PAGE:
Mayer Hawthorne | Impressions - The Covers EP + MP3s

Mayer Hawthorne | Impresssions EP

Detroit soul crooner releases EP of free covers 

Have you ever played that game where you get together with a group of friends and go around a circle saying, "if you hadn't been born in the decade you were, which would you prefer to be born in?" Well, I have. And while the knee jerk is to say the '60s, it would really be the '50s. Doo Wop and soul were just taking off. The nation still retained some sense of innocence. And the style of the times is something that I wish I could emulate. And if I were to take someone with me? The answer would be Mayer Hawthorne. (Sorry family and friends.)

But really, I don't have to. This man and his band—steeped in Motown soul and possessing an uncanny ability to 1) write a love song and 2) recreate the sound of this bygone era from which I wish I hailed—are bringing the music to 2011. Case in point: Hawthorne's Impressions EP, a free package of six songs covering everything from true to the original vintage Isley Brothers to a syrupy slow-mo retread of Chromeo. Hawthorne and I even share a fondness for this particular Chromeo track, "Don't Turn the Lights On," which I have previously referred to by saying, "This song makes a dimmer switch seem like a party favor." Of Hawthorne—who I have no shyness in praising—I've called his "give-in-to-the-night soul" musical mistleltoe. 

Nuff said.

With the exception of his cover of ELO which I could live without, this EP is a perfect holdover until Stone's Throw drops its next batch of Hawthorne originals.

—Joshua P. Ferguson

Download here: Mayer Hawthorne | Impressions (320 mp3s)

And here is Hawthorne breaking down how the EP came about.


1. Work To Do- Isley Bros
This one features my live band, The County: Quentin Joseph on drums, Topher Mohr on guitar, Quincy McCrary on piano, and Joe Abrams on bass. It was recorded live in a radio station studio somewhere during our Winter 2010 US tour. The tapes recently surfaced, but nobody can remember exactly where we were. The song is originally by The Isley Brothers, and that's the only version I was familiar with until we started playing it in our live shows and people would come up to us and say "hey, loved your cover of Average White Band!".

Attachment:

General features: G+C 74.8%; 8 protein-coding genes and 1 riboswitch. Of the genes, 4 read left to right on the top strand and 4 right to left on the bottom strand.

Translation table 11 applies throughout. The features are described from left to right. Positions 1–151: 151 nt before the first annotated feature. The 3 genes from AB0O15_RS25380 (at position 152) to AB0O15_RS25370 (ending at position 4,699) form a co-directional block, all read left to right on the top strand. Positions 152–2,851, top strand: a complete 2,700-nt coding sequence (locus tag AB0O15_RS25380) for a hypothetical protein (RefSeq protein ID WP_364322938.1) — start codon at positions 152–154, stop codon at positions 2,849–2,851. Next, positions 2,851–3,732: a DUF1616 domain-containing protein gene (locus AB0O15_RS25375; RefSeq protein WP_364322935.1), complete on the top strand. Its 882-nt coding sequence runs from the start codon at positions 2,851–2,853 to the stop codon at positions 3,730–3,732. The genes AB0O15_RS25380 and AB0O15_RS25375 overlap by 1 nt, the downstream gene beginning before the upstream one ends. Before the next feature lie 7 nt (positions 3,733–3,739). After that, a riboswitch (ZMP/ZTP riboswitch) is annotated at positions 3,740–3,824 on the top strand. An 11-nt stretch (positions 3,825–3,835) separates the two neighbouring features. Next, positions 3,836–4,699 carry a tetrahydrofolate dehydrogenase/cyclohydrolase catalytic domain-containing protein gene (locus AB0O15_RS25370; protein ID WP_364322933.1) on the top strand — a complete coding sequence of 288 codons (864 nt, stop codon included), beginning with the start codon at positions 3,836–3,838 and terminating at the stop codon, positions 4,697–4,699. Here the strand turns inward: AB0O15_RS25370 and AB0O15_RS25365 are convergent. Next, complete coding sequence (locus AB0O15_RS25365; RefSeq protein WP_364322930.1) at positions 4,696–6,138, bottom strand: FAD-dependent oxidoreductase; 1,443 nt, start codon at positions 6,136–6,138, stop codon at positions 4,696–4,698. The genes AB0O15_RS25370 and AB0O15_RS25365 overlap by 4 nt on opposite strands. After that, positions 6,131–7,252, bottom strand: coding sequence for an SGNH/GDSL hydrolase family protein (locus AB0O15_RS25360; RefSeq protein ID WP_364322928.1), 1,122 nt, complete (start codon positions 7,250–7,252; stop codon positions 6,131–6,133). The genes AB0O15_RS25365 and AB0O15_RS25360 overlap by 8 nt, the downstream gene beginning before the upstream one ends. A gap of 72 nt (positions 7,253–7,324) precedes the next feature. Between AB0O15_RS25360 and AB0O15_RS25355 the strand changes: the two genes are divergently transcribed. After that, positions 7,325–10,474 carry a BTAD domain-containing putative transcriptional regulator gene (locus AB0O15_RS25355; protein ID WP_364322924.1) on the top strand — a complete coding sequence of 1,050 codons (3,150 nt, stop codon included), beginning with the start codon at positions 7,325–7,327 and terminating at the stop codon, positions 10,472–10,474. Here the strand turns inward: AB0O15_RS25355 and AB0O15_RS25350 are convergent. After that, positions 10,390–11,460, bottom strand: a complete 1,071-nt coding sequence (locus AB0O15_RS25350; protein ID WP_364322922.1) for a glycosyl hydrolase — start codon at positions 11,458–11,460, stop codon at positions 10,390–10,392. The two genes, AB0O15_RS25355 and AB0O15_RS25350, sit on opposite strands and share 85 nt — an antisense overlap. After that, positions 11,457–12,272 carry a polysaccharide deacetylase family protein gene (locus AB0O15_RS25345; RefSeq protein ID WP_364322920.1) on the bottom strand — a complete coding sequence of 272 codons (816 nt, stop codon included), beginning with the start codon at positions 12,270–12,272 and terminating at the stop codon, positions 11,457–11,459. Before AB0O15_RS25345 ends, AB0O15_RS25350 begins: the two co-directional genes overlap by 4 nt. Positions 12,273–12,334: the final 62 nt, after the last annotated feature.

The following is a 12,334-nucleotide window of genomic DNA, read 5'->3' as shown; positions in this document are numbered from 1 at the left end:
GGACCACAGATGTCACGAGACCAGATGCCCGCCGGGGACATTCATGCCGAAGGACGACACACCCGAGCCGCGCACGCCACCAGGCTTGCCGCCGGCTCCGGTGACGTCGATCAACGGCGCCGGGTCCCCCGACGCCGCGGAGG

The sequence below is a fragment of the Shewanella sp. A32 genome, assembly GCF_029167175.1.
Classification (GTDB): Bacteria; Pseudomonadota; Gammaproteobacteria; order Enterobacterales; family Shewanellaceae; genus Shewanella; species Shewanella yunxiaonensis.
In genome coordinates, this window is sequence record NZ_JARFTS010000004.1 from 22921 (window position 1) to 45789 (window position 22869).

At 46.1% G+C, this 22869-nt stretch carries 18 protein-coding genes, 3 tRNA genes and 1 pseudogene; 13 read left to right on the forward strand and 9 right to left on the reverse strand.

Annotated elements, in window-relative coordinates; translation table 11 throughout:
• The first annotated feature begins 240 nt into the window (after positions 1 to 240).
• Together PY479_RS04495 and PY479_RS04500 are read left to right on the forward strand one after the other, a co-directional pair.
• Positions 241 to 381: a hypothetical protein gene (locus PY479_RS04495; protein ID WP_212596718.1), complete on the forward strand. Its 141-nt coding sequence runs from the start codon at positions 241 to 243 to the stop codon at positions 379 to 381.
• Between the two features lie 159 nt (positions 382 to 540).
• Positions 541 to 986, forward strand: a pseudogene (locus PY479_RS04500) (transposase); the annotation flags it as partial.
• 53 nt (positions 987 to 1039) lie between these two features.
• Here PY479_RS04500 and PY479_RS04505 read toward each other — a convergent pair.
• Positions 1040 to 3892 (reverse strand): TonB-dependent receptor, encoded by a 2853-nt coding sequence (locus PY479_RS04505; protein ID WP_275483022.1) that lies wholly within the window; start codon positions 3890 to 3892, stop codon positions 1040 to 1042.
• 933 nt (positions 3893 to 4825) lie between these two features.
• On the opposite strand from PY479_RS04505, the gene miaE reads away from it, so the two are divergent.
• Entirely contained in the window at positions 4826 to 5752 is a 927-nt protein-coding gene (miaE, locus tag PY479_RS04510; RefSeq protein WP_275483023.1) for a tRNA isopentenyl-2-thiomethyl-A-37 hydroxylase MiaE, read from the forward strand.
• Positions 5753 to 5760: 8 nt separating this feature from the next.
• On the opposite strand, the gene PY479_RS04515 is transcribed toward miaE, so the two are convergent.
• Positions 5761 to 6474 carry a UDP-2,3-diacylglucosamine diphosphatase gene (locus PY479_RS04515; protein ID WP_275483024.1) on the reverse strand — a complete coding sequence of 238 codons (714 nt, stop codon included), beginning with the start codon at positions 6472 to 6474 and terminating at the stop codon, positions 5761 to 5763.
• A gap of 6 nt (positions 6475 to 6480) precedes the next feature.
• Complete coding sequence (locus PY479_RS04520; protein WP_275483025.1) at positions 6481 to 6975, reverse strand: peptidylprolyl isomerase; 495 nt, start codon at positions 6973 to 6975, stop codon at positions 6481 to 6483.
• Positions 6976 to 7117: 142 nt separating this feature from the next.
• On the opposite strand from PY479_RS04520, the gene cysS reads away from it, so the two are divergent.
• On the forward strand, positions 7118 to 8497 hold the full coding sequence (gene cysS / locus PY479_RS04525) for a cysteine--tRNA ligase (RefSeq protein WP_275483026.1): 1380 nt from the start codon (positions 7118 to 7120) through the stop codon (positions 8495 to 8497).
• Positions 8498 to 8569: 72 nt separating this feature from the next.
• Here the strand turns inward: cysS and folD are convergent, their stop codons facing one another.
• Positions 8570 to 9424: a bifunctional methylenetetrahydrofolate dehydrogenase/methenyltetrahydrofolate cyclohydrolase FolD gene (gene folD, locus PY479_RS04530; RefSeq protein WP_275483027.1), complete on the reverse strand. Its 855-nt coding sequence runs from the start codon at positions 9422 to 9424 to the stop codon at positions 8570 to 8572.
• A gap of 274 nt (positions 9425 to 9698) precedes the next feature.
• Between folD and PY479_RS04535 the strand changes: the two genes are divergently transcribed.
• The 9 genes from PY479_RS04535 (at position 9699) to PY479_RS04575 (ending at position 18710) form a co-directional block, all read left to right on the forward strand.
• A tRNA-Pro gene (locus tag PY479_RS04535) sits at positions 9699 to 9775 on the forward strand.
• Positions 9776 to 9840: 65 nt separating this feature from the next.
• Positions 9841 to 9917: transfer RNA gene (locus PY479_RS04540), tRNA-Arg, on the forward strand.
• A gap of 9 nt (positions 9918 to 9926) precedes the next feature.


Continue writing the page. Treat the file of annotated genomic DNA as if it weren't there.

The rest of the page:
2. Don't Turn The Lights On- Chromeo
My favorite track from Chromeo's latest LP. On the surface it's an electro-funk, dance floor filler, but underneath is a brilliant love ballad with lyrics that reminded me of something from Tyrone Davis. Dave1 (of Chromeo) told me the song is about a guy who falls in love with a ghost, so I wanted my version to have an eerie, ghostly feel to it. Quincy McCrary played the creepy piano solo at the end.

3. You've Got The Makings Of A Lover- The Festivals
Textbook Northern Soul from a little known Dallas, Texas group called The Festivals. I was digging for records in NY with my homey DJ Kurse, and the shopkeeper played the 45 in the store. Both of us immediately ran up to the counter and said "yo! what is THAT?!". The original version was recorded in the late 60s, and the mix isn't very good. I wanted a version that I could bump. Quentin Joseph played the drums and we recorded them at Sam Beaubien's studio in Detroit. That's Sam playing the trumpet as well.

4. Fantasy Girl - Steve Salazar
This song was written and composed by an amazing man from Pasadena named Steve Salazar. He was born with a heart condition and passed away at the young age of 27. Before he died he recorded one incredible album of demos in the mid-70s with a band called Shorty's Portion. Peanut Butter Wolf found a copy of the album and I loved it so much that he gave it to me (thanks Wolf!). The vinyl had a handwritten note tucked in the sleeve that was addressed to anyone who could help the band with management, a record deal, radio airplay, etc. I'd estimate there were less than 300 copies pressed. That's my Dad playing pedal steel guitar on my version.

5. Little Person- Jon Brion
Jon Brion is not from this planet. He penned this song for the soundtrack to Charlie Kaufman's film "Synecdoche, NY". I didn't get the film at all, but I really got the soundtrack. The original has only female vocal and piano, but I always heard a larger arrangement. Hubert Alexander played some of the piano and I did everything else.

6. Mr. Blue Sky- ELO
This one also features my band, The County, and was recorded live, in one take, in a tiny makeshift tent, at a festival in Dour, Belgium.

You can also read our interview with Mayer Hawthorne here: Dialogue Inc | Mayer Hawthorne 



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